I'm going to get back to that idea one of these days -- the idea that someone has already summoned a glazier who is, as we sit here reading and writing, hard at work replacing it, perhaps with something a little better tempered. Meanwhile, I am thinking about the big panes of glass at the entrance to our downtown Urban Outfitters store. They're not ceilings, but walls, nonetheless I'm thinking about them because they are definitely cracked, with approximately the same 18 million cracks of that damned overhead pane! And in downtown Madison, cracked glass connotes one thing to anyone fifty or over: Political protest.

This blog is, in part, the story of coming home to Madison, Wisconsin after two decades in the American West. I was an undergraduate here at the UW when tear gas and patchouli occupied most of the spaces between blander molecules of oxygen and carbon. State Street, where Urban Outfitters and WinterSilks and Lands' End and Starbucks now dominate, linking then as it does now the liberal arts campus and the State Capitol, was a place where merchants who lived off student allowances regularly boarded up their storefront windows or suffered the certain consequence of shattered glass. Rocks were lobbed, as well as tear gas canisters; students were slammed into buildings by police in full riot gear, in a way journalists in St. Paul this week can vouch is still accepted law enforcement practice. Shattered glass was a common sight along that historic row of storefronts.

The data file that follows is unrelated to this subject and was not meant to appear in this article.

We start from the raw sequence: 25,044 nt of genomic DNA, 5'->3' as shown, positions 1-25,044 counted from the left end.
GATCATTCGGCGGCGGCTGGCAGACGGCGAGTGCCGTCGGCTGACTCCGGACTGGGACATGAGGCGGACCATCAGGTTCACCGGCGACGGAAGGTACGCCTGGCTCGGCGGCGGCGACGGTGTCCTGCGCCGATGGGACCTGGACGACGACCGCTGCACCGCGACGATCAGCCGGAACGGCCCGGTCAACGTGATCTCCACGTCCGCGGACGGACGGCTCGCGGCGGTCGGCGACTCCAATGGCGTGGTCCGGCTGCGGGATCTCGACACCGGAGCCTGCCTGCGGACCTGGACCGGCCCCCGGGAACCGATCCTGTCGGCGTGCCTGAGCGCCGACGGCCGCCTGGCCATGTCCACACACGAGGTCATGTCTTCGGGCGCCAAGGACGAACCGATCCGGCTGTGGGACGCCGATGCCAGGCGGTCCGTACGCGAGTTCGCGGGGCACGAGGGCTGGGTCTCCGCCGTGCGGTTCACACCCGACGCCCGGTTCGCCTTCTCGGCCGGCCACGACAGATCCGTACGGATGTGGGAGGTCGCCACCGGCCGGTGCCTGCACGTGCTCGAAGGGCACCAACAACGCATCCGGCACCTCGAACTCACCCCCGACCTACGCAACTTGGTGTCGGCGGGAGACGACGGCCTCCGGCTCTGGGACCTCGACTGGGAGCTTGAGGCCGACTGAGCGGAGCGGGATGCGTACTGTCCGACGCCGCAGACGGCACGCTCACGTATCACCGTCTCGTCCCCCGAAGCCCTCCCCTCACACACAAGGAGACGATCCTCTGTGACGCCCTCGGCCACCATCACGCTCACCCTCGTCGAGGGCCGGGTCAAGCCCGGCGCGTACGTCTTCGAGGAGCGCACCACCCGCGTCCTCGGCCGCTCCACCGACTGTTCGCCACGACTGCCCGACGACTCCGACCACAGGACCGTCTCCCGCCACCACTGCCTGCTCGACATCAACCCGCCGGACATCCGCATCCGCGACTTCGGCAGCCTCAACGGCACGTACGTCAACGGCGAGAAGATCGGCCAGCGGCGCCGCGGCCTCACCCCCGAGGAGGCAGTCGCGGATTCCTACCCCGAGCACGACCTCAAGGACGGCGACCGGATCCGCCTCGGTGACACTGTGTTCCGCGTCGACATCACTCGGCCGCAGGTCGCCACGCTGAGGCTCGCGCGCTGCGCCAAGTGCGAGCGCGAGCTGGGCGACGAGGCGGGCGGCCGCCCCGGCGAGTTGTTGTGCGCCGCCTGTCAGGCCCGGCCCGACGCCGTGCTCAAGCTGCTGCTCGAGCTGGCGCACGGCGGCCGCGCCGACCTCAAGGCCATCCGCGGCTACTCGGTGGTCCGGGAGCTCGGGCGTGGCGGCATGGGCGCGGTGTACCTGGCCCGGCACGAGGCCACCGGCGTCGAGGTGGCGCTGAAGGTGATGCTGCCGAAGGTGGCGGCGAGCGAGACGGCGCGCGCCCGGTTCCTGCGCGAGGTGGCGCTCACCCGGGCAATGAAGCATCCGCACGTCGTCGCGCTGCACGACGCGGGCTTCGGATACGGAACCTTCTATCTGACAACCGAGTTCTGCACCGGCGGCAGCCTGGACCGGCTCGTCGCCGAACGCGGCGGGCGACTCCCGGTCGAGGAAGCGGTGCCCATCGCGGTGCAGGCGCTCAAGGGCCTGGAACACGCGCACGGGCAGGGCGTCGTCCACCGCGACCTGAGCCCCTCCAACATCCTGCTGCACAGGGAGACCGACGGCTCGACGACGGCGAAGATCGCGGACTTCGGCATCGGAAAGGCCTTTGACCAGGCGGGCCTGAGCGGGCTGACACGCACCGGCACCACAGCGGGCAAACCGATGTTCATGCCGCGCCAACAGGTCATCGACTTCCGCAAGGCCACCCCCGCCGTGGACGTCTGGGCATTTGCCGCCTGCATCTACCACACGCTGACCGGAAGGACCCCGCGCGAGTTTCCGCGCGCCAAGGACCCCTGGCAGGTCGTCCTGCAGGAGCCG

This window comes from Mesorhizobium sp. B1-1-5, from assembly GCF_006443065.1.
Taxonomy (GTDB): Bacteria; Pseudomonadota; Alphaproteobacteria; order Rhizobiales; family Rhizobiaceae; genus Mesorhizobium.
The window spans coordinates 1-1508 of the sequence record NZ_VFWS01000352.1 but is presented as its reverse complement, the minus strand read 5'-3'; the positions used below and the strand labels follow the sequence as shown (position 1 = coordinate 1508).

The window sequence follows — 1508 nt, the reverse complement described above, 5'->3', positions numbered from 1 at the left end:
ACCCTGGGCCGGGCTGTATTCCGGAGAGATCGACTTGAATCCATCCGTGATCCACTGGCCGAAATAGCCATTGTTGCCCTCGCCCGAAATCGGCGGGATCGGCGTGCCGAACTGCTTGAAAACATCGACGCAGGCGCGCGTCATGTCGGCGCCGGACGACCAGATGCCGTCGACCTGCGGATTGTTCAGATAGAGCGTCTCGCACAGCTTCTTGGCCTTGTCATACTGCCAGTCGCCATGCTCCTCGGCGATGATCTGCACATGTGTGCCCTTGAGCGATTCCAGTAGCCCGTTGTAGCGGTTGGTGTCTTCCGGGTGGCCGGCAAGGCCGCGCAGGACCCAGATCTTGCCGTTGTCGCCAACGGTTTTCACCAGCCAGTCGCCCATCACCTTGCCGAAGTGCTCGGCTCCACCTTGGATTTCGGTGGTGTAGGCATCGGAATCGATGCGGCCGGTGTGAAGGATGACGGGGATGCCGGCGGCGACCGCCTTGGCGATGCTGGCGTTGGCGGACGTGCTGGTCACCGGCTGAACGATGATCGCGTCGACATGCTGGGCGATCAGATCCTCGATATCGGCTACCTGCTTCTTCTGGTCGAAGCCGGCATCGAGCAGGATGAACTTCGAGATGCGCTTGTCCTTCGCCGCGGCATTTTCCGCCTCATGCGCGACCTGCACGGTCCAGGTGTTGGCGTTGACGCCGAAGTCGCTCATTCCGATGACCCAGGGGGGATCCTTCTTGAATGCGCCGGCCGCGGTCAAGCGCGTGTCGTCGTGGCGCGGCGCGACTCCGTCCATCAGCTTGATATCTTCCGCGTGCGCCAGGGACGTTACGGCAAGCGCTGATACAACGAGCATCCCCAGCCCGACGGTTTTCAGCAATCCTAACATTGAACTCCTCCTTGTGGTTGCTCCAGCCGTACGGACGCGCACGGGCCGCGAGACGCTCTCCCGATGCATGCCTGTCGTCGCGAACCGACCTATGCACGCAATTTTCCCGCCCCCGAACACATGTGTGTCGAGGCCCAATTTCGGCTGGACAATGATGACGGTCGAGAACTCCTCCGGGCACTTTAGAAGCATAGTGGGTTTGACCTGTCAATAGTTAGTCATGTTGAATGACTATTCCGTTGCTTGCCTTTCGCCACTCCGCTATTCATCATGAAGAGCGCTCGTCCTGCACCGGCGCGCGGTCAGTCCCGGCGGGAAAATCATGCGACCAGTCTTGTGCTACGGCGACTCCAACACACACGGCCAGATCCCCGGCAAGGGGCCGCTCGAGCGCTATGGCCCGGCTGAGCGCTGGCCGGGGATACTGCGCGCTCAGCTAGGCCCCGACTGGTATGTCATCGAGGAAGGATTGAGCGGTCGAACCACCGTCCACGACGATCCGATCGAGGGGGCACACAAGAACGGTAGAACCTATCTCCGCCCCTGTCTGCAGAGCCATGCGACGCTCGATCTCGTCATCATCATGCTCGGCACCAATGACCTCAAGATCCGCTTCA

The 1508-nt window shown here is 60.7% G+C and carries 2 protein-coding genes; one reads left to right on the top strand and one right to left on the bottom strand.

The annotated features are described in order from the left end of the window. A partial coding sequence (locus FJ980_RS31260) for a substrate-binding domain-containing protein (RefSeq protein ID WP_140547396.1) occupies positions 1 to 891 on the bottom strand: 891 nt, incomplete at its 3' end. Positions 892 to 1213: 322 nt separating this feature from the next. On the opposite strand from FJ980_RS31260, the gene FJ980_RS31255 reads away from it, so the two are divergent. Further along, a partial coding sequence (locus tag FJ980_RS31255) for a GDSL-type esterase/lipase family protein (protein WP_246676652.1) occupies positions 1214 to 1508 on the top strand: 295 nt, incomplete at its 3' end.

Now, 40 years after the historic demonstrations of 1968 across our nation, shattered glass ushers one into the hip environment of Urban Outfitters, and a woman who doesn't even believe a woman has the right to control her own biological destiny hopes to be the one whose hand, upraised in victory, brings the second highest glass ceiling in the land crashing down. Something is wrong here, and yes, I do need to protest once more. History is being rewritten here. You can buy pre-faded, pre-torn jeans at many of the priciest stores in 2008, and you can bring down the roof as well as the glass ceiling just by being a regular old hockey mom and going to all the PTA meetings because the meaning of this glass has been co-opted and corrupted. History is being rewritten by someone who dots her "i's" with smiley faces, hearts, and little daisies. A cheerleader is on one of our presidential tickets.

I was having coffee with a friend the other day, and she had a certain forlorn look in her eyes when she commented, "I have more qualifications for being Vice President than Sarah Palin." And she was right. Those 18 million cracks that Hilary Clinton noticed in the glass? They were created by the 18 million voters who recognized Senator Clinton's extraordinary strength and wisdom, experience and concern, and love and respect for our American democracy. They have nothing to do with a cheerleader for a man who recommended that his own wife compete in a bare-breasted beauty pageant. They have nothing to do with Sarah Palin.